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Minerva Stomatologica 2020 August;69(4):191-202

DOI: 10.23736/S0026-4970.20.04274-0

Copyright © 2020 EDIZIONI MINERVA MEDICA

language: English

Maxillofacial Surgery 5.0: a new paradigm in telemedicine for distance surgery, remote assistance, and webinars

Alessandro TEL 1, Federico BORTUZZO 1, Piero PASCOLO 2, Fabio COSTA 1, Salvatore SEMBRONIO 1, Vittorio BRESADOLA 3, Domenico BALDI 4, Massimo ROBIONY 1

1 Department of Maxillofacial Surgery, Academic Hospital of Udine, University of Udine, Udine, Italy; 2 Department of Information Technology and Communication, Academic Hospital of Udine, Udine, Italy; 3 Department of General Surgery, Academic Hospital of Udine, University of Udine, Udine, Italy; 4 Division of Prosthetic Dentistry, Department of Surgical Sciences (DISC), University of Genoa, Genoa, Italy



BACKGROUND: Telemedicine can provide valuable strategies to deliver high-quality training to young doctors and students, as well as to discuss complex clinical cases and follow patients. However, in many cases, similar benefits are limited by the costs due to the expensive hardware resources and optimal infrastructure required. This study presents a novel protocol to improve the accessibility of telemedicine services into a modern hospital department. The protocol is referred to as “SEF” (Smart videosurgery, Easy teleteaching, Fast teleassistance) and was developed in an Oral and Maxillofacial Surgery department. The aims of this study were: 1) to provide a solution to the high initial costs of the configuration of a telemedicine network; 2) to support the simultaneous transmission of multiple video streams; 3) to adopt a modular architecture that amplifies the distance of transmission on the basis of the network infrastructure (department, academic hospital, city, region), thus permitting distance delivery of visual content without any quality loss.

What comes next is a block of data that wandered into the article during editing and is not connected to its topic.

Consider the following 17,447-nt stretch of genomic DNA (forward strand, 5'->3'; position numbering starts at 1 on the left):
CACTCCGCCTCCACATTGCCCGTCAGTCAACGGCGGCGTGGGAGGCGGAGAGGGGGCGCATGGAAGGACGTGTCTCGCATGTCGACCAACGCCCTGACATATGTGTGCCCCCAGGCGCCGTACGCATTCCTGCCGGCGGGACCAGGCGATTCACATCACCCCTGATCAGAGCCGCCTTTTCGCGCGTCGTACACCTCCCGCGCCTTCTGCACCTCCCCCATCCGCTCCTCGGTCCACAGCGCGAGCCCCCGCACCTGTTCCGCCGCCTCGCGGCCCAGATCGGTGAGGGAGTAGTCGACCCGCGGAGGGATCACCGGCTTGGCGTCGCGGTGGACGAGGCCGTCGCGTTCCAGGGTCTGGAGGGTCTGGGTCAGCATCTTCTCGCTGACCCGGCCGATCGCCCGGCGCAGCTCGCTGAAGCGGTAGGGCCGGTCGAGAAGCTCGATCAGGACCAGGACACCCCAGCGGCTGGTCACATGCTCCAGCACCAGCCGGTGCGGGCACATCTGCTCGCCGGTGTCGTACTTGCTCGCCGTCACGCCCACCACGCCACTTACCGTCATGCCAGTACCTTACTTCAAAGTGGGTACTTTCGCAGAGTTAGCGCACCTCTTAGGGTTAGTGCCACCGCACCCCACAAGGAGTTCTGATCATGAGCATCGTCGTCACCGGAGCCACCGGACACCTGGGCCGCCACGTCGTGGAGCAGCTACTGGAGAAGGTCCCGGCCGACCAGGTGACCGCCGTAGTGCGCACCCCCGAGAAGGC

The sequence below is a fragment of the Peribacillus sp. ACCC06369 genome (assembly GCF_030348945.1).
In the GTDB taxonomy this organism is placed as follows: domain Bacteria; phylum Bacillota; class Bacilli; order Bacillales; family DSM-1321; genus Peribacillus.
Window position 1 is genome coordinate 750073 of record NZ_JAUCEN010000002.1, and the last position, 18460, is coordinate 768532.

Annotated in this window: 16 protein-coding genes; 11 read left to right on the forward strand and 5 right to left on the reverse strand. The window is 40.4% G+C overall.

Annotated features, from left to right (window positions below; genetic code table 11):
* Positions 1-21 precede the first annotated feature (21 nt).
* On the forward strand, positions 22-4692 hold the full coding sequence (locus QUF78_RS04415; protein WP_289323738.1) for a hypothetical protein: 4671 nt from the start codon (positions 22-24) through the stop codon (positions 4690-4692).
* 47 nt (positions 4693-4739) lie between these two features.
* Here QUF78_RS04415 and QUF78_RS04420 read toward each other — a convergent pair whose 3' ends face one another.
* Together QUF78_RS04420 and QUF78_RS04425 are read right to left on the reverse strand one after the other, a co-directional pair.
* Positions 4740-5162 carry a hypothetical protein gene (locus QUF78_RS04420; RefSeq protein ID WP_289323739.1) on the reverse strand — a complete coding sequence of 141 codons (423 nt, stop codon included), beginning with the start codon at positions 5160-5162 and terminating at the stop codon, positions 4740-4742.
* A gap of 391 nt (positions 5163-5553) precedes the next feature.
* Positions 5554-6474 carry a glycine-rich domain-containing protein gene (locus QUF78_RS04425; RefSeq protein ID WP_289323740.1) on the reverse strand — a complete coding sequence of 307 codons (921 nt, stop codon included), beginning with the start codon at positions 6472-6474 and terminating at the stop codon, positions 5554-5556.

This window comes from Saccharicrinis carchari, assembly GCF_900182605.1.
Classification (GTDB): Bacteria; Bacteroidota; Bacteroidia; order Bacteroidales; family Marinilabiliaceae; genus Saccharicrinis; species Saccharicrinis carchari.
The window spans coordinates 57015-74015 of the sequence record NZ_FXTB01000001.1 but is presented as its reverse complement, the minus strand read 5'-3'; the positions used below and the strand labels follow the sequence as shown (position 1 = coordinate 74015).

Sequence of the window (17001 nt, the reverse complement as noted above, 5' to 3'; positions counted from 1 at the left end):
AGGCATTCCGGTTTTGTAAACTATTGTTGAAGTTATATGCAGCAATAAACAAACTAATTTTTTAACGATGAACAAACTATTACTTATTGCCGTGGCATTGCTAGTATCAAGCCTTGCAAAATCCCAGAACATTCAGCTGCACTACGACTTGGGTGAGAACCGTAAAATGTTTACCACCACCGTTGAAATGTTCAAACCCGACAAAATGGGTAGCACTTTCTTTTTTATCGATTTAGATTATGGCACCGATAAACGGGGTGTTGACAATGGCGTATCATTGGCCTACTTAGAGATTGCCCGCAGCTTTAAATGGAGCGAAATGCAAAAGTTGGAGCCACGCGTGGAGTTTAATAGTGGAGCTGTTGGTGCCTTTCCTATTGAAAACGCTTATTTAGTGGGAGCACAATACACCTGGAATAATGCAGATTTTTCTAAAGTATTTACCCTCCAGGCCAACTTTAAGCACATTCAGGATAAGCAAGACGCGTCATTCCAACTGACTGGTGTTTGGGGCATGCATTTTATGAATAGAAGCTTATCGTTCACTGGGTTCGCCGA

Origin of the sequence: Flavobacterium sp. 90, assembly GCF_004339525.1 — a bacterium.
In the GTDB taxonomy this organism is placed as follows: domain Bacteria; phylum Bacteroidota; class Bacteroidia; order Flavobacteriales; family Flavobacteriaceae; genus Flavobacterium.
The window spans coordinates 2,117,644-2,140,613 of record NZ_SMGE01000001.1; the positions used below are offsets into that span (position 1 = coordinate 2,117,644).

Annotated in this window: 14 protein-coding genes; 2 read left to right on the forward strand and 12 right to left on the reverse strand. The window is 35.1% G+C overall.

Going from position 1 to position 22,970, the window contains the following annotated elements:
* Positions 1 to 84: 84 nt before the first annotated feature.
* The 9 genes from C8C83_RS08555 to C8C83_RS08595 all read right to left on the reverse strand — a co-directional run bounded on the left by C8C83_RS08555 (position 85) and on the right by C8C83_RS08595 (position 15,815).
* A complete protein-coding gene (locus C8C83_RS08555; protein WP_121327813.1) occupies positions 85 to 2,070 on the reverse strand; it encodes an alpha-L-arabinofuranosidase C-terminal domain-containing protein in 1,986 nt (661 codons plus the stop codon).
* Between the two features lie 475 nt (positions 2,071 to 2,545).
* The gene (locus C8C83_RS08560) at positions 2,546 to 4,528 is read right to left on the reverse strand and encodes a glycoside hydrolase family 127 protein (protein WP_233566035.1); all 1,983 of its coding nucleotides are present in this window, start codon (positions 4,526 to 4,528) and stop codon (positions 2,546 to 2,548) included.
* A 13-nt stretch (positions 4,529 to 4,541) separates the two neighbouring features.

METHODS: A local Wi-Fi network was created to connect a wireless presentation device with smartphones, laptops, tablets, and a visualization platform represented by an interactive whiteboard (IWB), allowing to display multiple video streams at the same time. The SEF Project was applied during nine operations and a sample of 90 students (10 students for each procedure) was chosen to evaluate the impact of distance telementoring on their learning performance, in contrast with traditional surgical education.
RESULTS: The interface was successfully tested in all surgeries without any quality loss for their whole duration. High resolution and fluidity were confirmed in the recorded clips as well. The impact of telementoring system was assessed by groups of 10 students for each procedure who were administered a questionnaire, and a total satisfaction index of 9/10 was achieved.
CONCLUSIONS: SEF protocol appeared to be a stable and highly customizable interface, and has the potential to empower many centers with accessible telehealth systems.


KEY WORDS: Telemedicine; Mentoring; Oral surgery

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